UW professor explains impact of potential net neutrality rollback

UW professor explains impact of potential net neutrality rollback

The Federal Communications Commission is set to vote on net neutrality in December, so we wanted to know what this would mean for internet users.

Barry Orton, a University of Wisconsin professor emeritus, specializes in telecommunications policy, cable television and internet utilization.

“So net neutrality is the idea that you treat the internet like the important thing it is in our economy and our lives, not like cable television, which technically and legally is like a luxury,” Orton said.

FCC Chairman Ajit Pai promised to repeal net neutrality rules, which were enacted under President Barack Obama’s administration.

Under net neutrality, internet service providers like Charter, Comcast, AT&T and Verizon do not have the right to control internet content. They also do not have the ability to decide which online content loads the fastest on computers and apps.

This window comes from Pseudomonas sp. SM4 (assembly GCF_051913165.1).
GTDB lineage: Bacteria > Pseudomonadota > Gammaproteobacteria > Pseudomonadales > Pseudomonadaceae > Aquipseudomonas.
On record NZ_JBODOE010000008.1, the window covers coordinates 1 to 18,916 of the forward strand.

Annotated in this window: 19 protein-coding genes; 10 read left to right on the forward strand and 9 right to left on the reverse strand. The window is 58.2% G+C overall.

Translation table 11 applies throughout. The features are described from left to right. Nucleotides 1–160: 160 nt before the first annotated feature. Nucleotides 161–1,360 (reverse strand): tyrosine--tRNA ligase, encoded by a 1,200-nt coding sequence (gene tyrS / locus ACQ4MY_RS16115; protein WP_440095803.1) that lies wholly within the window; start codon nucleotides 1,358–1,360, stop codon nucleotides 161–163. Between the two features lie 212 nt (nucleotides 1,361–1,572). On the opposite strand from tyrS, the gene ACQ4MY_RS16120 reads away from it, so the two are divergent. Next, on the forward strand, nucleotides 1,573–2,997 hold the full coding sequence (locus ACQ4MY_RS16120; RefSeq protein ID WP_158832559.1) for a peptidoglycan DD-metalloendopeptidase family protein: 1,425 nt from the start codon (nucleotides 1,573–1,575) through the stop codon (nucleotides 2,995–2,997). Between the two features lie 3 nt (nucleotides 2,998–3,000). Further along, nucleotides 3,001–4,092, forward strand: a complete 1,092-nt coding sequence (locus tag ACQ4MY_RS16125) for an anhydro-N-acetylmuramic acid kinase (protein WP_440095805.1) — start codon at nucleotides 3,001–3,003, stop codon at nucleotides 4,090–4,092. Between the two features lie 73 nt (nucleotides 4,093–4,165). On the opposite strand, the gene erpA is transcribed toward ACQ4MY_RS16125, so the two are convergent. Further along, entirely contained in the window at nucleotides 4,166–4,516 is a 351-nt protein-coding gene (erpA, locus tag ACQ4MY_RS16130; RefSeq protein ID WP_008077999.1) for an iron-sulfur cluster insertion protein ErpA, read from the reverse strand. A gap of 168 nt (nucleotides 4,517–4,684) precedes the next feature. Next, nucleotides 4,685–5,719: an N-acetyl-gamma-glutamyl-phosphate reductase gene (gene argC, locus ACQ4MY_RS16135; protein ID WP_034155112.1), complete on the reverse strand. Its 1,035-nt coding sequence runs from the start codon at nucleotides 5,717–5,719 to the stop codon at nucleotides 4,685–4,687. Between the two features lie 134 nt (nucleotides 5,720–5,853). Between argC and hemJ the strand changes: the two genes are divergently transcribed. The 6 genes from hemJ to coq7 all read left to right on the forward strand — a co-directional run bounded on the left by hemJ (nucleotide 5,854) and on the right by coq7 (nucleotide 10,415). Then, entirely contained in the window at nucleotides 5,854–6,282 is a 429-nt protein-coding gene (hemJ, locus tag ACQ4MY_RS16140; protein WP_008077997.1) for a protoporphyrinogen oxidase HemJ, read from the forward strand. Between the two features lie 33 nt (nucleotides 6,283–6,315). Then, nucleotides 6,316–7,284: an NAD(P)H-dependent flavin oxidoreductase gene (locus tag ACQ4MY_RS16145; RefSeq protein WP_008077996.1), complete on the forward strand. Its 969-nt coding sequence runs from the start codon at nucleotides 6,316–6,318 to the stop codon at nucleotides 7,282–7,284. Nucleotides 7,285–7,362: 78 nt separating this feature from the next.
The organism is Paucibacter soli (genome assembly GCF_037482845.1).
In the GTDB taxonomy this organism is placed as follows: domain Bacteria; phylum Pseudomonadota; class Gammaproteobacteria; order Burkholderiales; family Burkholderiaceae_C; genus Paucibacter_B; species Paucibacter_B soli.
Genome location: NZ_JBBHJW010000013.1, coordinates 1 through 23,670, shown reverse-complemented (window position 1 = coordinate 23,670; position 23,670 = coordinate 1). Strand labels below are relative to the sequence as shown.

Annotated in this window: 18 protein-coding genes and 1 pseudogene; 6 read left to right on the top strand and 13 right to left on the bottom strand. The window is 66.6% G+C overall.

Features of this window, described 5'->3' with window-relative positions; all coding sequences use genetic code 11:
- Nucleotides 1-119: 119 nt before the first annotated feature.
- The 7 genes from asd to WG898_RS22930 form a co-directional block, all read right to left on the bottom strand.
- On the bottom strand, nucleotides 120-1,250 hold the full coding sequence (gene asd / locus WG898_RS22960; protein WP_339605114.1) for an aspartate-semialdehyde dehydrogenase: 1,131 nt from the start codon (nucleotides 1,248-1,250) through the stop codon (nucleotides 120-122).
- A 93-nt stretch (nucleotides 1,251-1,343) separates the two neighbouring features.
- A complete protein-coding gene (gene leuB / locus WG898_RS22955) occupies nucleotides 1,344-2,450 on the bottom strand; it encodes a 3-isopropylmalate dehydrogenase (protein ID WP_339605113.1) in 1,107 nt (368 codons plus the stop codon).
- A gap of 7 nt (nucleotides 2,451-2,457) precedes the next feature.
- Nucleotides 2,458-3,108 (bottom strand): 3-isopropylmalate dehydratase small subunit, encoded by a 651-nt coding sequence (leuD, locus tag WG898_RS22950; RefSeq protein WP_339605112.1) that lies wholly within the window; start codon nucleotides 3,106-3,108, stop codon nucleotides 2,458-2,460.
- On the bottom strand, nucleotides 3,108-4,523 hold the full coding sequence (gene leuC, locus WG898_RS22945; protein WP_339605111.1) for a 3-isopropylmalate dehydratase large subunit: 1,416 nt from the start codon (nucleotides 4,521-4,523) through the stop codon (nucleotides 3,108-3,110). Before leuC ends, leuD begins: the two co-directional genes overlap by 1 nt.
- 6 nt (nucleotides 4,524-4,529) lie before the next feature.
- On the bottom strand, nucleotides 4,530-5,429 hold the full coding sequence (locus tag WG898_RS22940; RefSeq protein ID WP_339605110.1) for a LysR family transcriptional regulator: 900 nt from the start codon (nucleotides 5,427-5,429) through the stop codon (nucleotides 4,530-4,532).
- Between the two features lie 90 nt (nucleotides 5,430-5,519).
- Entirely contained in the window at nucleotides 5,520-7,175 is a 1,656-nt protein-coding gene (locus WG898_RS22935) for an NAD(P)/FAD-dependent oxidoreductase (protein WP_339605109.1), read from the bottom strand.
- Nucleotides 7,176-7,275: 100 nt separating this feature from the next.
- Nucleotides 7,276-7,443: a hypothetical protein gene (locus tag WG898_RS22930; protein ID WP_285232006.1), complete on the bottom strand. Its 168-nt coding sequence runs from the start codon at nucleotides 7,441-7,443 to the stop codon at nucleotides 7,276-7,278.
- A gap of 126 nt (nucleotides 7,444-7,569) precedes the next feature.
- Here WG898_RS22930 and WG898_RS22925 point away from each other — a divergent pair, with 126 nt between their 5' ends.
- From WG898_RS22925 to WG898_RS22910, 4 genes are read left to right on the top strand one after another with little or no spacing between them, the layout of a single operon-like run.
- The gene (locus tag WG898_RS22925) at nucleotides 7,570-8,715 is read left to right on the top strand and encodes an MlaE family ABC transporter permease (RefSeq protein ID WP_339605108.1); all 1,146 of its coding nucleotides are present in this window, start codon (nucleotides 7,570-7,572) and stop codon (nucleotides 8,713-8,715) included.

“They should provide the internet service,” said Orton. “They can provide it at a price that’s reasonable, but they can’t control what goes on it, and they can’t slow down Netflix, if Netflix doesn’t decide to pay a premium to AT&T.”

While internet service providers support the repeal of net neutrality, content providers like Google, Amazon and Netflix want net neutrality to stay.

Orton said repealing it would mean users would have to pay more for internet.

“The provider of the service is going to charge more, and then they’re going to charge the Netflix and the CNNs of the world more to carry them on the fast lane, and they will of course charge the consumer more,” Orton said.

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